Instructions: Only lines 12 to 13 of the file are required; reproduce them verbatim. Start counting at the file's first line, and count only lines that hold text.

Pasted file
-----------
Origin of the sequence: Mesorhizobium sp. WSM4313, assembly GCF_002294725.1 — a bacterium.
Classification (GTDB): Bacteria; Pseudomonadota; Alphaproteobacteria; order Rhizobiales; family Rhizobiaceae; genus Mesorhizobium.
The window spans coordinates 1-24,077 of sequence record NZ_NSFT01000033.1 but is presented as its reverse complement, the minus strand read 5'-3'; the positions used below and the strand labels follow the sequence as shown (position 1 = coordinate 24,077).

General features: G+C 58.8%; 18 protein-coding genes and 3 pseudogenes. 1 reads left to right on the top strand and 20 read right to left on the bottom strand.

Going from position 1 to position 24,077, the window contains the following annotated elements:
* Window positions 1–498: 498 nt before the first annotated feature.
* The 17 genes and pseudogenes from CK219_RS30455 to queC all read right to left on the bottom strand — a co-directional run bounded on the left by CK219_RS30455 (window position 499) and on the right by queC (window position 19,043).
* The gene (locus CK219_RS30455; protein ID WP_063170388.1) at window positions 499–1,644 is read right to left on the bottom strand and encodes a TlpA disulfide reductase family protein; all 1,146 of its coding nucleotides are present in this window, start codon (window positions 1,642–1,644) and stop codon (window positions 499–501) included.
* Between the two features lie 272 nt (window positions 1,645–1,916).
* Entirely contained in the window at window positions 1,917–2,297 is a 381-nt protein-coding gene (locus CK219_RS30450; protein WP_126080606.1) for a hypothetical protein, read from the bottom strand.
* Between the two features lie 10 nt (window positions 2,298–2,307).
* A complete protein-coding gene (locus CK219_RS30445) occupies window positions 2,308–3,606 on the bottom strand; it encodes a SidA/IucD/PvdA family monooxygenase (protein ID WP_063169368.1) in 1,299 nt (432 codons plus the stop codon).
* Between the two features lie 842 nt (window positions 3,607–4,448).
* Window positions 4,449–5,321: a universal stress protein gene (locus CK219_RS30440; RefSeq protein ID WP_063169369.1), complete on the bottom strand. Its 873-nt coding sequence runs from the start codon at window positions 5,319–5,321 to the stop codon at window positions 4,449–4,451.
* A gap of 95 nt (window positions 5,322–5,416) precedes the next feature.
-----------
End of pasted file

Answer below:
* A complete protein-coding gene (locus CK219_RS30445) occupies window positions 2,308–3,606 on the bottom strand; it encodes a SidA/IucD/PvdA family monooxygenase (protein ID WP_063169368.1) in 1,299 nt (432 codons plus the stop codon).
* Between the two features lie 842 nt (window positions 3,607–4,448).